ERISA consultants at the Retirement Learning Center (RLC) Resource Desk regularly receive calls from financial advisors on a broad array of technical topics related to IRAs, qualified retirement plans and other types of retirement savings and income plans, including nonqualified plans, stock options, and Social Security and Medicare. We bring Case of the Week to you to highlight the most relevant topics affecting your business.
A recent call with a financial advisor from Illinois is representative of a common inquiry related to safe harbor plans. The advisor asked: “My client, who has a traditional 401(k) plan, would like to change to a safe harbor plan for 2022. Is it too late to do that?”
Highlights of the Discussion
It still may be possible for your client to have safe harbor plan with a nonelective contribution for 2022. December 1st is a key deadline—but there is also another option if she misses that deadline. The Setting Every Community Up for Retirement Enhancement (SECURE) Act of 2019 relaxed the deadline for amending a 401(k) plan to add a safe harbor nonelective contribution.
Under Section 103 of the SECURE Act, plan sponsors may amend their plans to add a three percent (3%) safe harbor nonelective contribution at any time before the 30th day before the close of the plan year. The SECURE Act also did away with the mandatory participant notice requirement for this type of amendment.
Furthermore, amendments after that deadline would be allowed if the amendment provides:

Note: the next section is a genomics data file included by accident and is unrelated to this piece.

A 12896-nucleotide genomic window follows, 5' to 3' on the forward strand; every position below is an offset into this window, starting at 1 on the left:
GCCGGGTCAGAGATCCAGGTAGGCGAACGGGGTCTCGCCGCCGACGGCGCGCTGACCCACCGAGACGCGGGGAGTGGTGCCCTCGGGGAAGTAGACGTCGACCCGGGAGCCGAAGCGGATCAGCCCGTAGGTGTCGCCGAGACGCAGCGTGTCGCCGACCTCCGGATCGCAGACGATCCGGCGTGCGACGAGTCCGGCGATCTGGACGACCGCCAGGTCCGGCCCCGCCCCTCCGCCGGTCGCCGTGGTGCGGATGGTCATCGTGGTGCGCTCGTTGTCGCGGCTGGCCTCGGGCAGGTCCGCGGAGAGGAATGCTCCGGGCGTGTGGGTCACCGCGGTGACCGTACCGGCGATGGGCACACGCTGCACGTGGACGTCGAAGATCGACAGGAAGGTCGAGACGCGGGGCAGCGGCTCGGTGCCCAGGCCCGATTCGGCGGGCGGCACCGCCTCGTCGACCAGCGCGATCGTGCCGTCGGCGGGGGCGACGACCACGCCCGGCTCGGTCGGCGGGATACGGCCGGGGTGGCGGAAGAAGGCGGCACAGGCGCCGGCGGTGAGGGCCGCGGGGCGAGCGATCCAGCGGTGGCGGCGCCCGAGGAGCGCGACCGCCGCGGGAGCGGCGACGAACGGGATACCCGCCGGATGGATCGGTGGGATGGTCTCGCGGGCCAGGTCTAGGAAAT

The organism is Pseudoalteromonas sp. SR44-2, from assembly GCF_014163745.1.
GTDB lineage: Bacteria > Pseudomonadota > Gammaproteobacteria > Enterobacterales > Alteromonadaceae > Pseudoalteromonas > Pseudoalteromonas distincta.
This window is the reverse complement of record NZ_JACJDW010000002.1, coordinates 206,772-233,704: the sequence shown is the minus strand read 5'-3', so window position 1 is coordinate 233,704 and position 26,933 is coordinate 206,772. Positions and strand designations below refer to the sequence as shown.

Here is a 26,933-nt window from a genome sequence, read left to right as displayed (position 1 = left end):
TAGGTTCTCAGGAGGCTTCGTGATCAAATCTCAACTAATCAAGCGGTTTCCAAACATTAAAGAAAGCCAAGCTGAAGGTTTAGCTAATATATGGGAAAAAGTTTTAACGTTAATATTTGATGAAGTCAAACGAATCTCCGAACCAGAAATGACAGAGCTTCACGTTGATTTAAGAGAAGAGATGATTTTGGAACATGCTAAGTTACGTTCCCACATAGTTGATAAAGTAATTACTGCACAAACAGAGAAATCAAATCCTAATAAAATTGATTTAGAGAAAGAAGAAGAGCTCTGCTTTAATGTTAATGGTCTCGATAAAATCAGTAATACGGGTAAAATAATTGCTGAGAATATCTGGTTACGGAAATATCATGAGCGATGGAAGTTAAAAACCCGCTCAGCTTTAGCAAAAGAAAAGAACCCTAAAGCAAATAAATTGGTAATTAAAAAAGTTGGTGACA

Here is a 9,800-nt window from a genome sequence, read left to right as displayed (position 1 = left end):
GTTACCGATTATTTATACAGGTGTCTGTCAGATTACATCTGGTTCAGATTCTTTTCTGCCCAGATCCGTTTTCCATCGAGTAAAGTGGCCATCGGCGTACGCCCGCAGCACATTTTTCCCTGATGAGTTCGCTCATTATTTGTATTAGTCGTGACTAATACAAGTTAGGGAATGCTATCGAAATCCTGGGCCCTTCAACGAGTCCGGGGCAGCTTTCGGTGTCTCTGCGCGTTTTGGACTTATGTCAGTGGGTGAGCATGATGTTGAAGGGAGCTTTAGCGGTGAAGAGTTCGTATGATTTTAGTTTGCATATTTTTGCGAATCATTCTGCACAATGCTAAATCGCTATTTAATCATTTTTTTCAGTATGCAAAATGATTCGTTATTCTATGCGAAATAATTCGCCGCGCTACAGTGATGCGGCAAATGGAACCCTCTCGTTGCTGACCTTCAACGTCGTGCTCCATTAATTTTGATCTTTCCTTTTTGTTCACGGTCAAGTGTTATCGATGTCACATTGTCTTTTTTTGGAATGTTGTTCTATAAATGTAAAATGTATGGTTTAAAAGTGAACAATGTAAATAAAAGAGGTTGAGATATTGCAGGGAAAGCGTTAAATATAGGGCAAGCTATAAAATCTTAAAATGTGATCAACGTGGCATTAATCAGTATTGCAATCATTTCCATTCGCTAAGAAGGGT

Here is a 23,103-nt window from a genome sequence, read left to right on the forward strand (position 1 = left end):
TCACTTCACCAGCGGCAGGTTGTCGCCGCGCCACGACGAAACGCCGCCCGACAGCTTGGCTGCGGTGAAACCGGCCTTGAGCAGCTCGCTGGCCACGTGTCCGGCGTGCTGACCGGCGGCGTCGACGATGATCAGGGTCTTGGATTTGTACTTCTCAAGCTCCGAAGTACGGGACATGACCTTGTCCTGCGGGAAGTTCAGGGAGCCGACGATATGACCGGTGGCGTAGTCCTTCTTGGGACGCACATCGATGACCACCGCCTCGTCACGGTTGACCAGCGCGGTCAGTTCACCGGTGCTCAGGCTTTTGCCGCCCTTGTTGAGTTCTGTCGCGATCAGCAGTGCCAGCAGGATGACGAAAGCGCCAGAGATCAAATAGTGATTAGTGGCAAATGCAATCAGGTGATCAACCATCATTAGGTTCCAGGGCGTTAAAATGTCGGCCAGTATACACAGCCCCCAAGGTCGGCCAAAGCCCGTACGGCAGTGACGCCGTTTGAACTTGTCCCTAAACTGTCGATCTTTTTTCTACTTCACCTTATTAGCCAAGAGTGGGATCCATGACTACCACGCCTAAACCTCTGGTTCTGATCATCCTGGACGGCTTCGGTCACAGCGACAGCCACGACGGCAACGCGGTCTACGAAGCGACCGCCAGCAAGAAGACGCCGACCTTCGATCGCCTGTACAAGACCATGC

1) a nonelective contribution of at least four percent (4%) of compensation for all eligible employees for that plan year;
2) the plan is amended no later than the close of following plan year.
Safety First, Inc., maintains a calendar-year 401(k) plan. Based on the plan’s preliminary actual deferral percentage (ADP) test (which doesn’t look good), Safety First decides a safe harbor plan is a good idea for 2022. It’s too late to add a safe harbor matching contribution for 2022. However, the business could add a 3% safe harbor nonelective contribution for the 2022 plan year (without prior participant notice) as long as Safety First amends its plan document prior to December 1, 2022. While Safety First still could add a nonelective safe harbor contribution to the plan for 2022 after that date, the minimum contribution would have to be at least 4% of compensation, and the company would have to amend its plan document no later than December 31, 2023.
Thanks to the SECURE Act, 401(k) plan sponsors have more flexibility to amend their plans for “safe harbor” status. Plan sponsors who are failing their actual deferral percentage (ADP) tests for the year may find this type of plan amendment attractive as a correction measure.
Any information provided is for informational purposes only. It cannot be used for the purposes of avoiding penalties and taxes. Consumers should consult with their tax advisor or attorney regarding their specific situation.
©2022, Retirement Learning Center, LLC. Used with permission.